Home / DVD Review: BloodRayne 2: Deliverance – Director’s Cut

DVD Review: BloodRayne 2: Deliverance – Director’s Cut

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Based on a computer/console video game franchise developed by Terminal Reality, BloodRayne 2: Deliverance doesn’t quite pick up after the first BloodRayne movie. Several hundred years have passed, and Rayne seems to have become a cowboy, er, cowgirl, in the meantime. Maybe a bounty hunter. I’m not quite sure because it was never revealed. With the time jump, the franchise gets even more convoluted and – to a degree – confusing.

Rayne is a dhampir, a cross between a vampire and a human, and her father was a Vampire King. In the original video game, Rayne was battling Nazis, and those are supposed to be the villains in the third movie. The sequel video game, which is included with the DVD to up the value packaging of the film, takes place in the present.

As it turns out, Rayne (Natassia Malthe) has come hunting Billy the Kid (Zack Ward) because, as everyone knows, Billy the Kid is a vampire hundreds of years old. She ends up riding with Pat Garrett (Michael Pare), who is a member of the Brimstone Society, the group of vampire hunters that’s been around for hundreds of years.

Billy the Kid has ridden into the small town of Deliverance where he hopes to turn the children into vampires in time to take over the area. A train is about to start coming through the town and he’ll have access to rapid transportation for his vampire gunslingers. Unfortunately for him, two of the kids he’s captured were the children of Rayne’s friends.

There’s no way to know how or when Rayne got to meet these friends, but she has them. As soon as she knows that Billy the Kid’s responsible for the deaths of the parents and the capture of the children, she rides off to mete out justice. She also meets Pat Garrett, who is hot on the trail of Billy the Kid himself. He offers to join forces, but – of course – she passes on that.

In Deliverance, it doesn’t take Rayne long to get into more trouble than she can handle. She’s quickly overcome and tossed into jail to be hung later.

The movie, even though it was billed as a horror-Western, really weighs in more heavily as a Western. The dialogue and the plot’s movements and pacing pretty much mirror every B Western movie ever filmed. The hero confronts the villain, has to escape and regroup, then go out to recruit a group to come back and storm the villain’s stronghold.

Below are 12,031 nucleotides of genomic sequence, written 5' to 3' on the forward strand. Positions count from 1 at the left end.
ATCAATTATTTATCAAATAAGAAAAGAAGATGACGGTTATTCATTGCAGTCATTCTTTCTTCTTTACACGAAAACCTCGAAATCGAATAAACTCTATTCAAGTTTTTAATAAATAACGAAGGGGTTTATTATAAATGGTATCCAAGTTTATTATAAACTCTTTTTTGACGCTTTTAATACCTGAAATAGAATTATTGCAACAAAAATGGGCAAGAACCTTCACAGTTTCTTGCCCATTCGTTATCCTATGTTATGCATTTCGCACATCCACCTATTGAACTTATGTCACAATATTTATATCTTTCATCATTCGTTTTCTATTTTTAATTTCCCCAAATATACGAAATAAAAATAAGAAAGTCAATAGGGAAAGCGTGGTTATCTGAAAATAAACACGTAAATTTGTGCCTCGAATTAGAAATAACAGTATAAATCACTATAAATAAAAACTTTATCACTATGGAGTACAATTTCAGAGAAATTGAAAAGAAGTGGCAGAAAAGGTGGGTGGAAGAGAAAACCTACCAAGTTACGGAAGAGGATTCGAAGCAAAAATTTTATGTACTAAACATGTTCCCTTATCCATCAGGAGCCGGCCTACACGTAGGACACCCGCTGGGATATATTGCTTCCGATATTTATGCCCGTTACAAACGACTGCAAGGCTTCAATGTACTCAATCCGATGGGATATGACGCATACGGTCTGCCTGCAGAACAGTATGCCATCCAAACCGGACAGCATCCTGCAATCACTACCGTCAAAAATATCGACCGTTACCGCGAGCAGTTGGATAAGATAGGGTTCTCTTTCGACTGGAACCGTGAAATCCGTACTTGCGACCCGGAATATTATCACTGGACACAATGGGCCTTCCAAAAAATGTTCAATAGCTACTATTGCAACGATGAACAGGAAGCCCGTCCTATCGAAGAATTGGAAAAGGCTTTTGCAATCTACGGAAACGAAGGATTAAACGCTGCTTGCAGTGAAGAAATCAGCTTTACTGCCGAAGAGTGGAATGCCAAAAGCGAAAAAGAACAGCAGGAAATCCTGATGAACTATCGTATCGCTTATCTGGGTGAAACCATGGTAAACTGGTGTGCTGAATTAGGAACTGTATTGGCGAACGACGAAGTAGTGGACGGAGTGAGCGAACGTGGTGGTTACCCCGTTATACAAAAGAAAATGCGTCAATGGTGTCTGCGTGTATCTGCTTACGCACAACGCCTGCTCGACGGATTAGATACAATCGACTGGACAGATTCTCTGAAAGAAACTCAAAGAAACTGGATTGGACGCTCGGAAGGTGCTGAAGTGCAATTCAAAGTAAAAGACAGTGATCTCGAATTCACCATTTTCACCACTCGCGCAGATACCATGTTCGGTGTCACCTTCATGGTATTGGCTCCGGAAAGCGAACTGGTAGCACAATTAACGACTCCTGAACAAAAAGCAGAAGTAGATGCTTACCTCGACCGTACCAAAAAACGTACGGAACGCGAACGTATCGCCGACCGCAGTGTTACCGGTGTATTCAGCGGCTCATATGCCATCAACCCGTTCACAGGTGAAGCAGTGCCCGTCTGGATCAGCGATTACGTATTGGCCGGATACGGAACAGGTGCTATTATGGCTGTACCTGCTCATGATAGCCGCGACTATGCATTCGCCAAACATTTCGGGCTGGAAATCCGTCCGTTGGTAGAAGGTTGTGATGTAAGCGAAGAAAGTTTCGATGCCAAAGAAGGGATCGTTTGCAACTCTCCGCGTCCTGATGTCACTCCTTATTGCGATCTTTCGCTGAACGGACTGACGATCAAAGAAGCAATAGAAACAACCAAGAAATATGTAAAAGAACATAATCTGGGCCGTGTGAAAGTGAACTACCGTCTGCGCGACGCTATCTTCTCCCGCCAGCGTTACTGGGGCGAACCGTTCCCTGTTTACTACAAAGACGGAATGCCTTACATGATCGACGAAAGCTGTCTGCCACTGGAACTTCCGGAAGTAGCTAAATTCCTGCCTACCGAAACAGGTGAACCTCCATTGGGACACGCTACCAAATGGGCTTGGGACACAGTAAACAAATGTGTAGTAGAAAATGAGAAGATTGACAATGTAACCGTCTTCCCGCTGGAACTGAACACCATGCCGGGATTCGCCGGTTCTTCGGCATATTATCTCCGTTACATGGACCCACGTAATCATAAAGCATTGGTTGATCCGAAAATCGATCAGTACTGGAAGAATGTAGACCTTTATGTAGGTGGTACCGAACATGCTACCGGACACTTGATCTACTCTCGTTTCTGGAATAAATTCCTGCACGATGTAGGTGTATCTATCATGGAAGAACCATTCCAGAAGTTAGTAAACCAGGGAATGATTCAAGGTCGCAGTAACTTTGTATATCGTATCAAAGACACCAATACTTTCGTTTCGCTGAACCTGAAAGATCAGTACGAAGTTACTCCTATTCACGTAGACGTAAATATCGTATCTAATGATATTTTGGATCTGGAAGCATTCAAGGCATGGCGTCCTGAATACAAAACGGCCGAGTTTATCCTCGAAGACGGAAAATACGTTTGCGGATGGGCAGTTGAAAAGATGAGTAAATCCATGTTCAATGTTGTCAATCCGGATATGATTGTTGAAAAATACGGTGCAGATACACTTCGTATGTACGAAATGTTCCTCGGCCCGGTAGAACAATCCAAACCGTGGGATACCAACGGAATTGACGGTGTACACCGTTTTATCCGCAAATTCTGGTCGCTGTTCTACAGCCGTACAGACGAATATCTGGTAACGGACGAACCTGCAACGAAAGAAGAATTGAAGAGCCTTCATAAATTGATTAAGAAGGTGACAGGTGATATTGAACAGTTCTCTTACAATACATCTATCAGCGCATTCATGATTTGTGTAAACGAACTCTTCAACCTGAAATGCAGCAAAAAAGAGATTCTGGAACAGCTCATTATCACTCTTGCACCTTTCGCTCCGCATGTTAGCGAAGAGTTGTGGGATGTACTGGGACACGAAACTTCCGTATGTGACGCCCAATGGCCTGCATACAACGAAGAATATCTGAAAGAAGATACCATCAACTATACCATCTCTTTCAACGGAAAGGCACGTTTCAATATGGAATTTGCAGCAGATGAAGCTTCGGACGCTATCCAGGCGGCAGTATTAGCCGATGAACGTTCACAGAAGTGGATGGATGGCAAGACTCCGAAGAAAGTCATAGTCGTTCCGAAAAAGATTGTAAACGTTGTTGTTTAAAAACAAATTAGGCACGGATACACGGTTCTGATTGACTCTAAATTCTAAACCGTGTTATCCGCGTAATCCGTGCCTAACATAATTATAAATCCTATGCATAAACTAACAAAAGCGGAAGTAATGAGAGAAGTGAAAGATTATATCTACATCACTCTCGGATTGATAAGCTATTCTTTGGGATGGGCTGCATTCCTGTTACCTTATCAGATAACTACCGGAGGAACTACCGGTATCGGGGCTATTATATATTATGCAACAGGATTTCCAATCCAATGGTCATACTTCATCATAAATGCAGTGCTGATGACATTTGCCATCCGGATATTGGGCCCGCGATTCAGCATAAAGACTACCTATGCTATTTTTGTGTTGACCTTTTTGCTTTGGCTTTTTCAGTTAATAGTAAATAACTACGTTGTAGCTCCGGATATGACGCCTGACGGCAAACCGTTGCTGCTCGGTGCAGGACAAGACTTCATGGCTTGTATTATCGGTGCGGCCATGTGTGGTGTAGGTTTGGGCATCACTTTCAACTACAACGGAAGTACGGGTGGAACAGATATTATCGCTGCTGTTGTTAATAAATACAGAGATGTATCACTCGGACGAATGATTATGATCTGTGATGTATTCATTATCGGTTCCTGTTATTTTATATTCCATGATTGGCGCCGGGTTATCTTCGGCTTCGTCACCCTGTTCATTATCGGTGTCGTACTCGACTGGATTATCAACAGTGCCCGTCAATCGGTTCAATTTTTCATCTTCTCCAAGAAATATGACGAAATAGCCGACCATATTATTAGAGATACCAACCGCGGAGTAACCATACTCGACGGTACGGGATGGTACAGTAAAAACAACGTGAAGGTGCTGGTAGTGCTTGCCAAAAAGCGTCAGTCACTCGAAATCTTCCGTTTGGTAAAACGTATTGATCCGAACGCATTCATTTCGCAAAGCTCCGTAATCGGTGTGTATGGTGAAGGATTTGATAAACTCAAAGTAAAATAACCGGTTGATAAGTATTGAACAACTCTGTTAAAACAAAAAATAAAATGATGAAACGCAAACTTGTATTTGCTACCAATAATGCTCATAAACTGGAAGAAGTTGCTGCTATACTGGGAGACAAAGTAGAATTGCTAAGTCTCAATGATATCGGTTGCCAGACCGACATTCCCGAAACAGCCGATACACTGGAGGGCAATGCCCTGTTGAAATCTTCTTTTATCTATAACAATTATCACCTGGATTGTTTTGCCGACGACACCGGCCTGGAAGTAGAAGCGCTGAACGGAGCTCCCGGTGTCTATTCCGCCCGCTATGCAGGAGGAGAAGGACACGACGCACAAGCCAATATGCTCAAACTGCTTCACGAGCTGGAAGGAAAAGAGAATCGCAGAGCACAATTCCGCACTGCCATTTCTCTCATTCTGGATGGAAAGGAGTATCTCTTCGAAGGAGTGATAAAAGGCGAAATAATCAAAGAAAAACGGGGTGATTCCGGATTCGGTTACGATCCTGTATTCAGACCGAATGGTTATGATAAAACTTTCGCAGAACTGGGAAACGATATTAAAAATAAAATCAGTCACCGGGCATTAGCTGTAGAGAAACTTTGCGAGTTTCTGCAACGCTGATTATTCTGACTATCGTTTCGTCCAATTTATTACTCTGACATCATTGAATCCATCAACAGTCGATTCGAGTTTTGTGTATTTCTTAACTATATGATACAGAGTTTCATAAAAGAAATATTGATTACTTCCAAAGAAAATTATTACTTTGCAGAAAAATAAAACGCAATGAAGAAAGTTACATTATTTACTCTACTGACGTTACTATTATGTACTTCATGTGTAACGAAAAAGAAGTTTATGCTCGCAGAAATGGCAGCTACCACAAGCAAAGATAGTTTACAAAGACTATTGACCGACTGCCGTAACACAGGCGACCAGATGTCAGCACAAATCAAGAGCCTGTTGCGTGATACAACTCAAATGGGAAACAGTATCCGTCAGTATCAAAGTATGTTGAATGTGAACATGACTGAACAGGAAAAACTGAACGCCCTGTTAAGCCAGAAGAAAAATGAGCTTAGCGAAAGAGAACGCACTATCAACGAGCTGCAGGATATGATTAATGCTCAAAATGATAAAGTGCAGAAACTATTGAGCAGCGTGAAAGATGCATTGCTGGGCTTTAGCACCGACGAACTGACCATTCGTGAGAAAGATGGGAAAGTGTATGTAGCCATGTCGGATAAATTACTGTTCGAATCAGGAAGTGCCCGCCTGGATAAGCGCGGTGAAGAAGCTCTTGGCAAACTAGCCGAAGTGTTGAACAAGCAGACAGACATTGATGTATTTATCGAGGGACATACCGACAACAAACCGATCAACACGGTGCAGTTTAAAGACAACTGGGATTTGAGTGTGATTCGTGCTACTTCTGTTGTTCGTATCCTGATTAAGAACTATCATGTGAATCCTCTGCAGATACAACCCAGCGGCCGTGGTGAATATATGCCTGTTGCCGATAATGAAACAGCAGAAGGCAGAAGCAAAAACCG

There’s not much plot here, and even less character building. Thankfully Malthe can carry the barely-there costume and looks good doing martial arts. For some reason, though, the costume on the DVD cover actually looks more skimpy than the one she wears in the movie, and I honestly had to wonder if the DVD cover costume was just airbrushed in.

If you’re not expecting much from the film, and I wasn’t wanting anything more than a diversion with some martial arts mayhem, gunplay, snappy dialogue, and a hawt heroine, you’ll probably get your money’s worth. This is a DVD to sit down with your buddies with over a bowl of popcorn and prepare to lampoon the plot, the predictability, the pacing, and the characterization. That’s what you do with campy horror movies.

I liked some of the look of the film. There were parts that had an edgy otherworldliness to them that worked. But even that was cheapened by the weak theatrics. One of the best parts was the trap Billy the Kid set for Rayne when he had the kids she’d come to save strung up from nooses. (Even that stretched credulity, though, because then you had to ask yourself why he’d go to all the trouble if he knew she was coming back. Why not set a better trap to kill her before she even got back into Deliverance?)

Unfortunately, both the beginning of the film and the end of it have fuzzy footage. I don’t know what caused that, but it looks like straight footage you’d get off an ill-focused handheld video camera. I was entirely too aware of a film being shot and thinking how I would have tried to fix that than to enjoy the scenes.

This is director Uwe Boll’s fourth movie adaptation, after Alone in the Dark and House of the Dead. Boll, and his projects, have all been the subject of heated discussion. There are plans for a third BloodRayne movie in the works.

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